Riyadh sees no shortage of oil in the energy market. This was announced on Tuesday, July 19, by the Minister of Foreign Affairs of Saudi Arabia, Prince Faisal bin Farhan Al Saud, after calling on the US authorities to increase production, Reuters writes.
“Today, we do not see a shortage of oil in the market. There is not enough processing capacity, which is also a problem, so we need to invest more in them,” he told reporters in Tokyo.
On July 16, US President Joe Biden ended his four-day visit to the Middle East. As part of the trip, the American leader said that the United States intends to remain active in the region in order to avoid creating a vacuum that would be filled by Russia and China.
During his trip to Saudi Arabia, Biden intended to ask Riyadh to increase oil production.
The day after the US leader’s visit, Hossein Ruyoran, an expert on the problems of the Middle East region, said that US policy in the Middle East had become a failure. Therefore, Saudi Arabia will not spoil relations with Russia within the framework of OPEC +, but can only increase production in very limited volumes.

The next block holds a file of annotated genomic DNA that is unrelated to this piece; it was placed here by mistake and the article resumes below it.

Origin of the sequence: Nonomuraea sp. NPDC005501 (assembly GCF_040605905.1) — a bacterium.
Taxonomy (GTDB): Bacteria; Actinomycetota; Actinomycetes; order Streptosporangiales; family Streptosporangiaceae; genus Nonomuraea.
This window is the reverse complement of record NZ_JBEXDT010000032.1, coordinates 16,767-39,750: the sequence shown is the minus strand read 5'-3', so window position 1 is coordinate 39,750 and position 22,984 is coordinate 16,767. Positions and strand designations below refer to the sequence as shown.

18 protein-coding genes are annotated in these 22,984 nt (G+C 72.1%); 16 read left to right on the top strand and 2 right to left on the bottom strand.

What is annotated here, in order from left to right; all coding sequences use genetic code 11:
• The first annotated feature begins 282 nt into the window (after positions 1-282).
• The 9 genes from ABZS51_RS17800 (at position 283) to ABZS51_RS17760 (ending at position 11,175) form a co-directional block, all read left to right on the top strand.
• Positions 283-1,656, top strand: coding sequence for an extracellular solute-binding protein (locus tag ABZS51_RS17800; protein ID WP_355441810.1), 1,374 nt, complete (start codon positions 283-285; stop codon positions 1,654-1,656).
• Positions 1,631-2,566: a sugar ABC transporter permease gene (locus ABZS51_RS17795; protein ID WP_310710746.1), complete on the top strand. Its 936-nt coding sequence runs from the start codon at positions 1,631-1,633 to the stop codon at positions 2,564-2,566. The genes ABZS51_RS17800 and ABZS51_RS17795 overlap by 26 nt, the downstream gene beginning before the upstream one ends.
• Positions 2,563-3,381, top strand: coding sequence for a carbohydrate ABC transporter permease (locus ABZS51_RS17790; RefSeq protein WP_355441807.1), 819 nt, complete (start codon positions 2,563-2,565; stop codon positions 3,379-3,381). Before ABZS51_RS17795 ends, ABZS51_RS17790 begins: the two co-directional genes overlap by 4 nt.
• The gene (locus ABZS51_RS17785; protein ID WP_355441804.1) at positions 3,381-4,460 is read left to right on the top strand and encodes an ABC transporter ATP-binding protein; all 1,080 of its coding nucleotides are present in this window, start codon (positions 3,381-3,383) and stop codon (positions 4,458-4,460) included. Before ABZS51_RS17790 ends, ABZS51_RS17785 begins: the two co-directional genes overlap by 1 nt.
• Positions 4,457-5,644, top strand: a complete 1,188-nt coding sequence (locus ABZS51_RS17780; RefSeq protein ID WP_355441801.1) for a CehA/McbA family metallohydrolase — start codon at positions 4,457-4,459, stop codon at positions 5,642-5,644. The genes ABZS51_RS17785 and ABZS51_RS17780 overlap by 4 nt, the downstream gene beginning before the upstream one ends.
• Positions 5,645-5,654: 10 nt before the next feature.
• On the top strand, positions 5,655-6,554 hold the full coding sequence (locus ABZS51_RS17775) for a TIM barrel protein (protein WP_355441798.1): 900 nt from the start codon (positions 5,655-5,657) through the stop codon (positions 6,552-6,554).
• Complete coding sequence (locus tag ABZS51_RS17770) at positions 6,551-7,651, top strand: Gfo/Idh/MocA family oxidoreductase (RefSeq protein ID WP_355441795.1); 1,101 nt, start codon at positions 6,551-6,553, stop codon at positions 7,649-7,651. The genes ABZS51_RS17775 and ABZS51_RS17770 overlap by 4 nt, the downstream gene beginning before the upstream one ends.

In turn, The Wall Street Journal pointed out that Biden’s trip to Saudi Arabia did not bring any results and turned out to be a shame for him. The material noted that this visit harmed American interests in the Middle East, showing that the Gulf states do not trust the US enough to make sacrifices for the sake of renewing relations.
Special Representative of the President of the Russian Federation for the Middle East and Africa, Deputy Foreign Minister Mikhail Bogdanov called the US President’s visit to Saudi Arabia useless.
As early as July 13, Fox News anchor Stuart Varney expressed the opinion that Biden’s visit could turn out to be embarrassing for him, because he would have to beg the Saudis to increase oil production. He considered the likelihood of success unlikely, since in the event of a positive response, Saudi Arabia would have to obtain the approval of OPEC +, which includes Russia.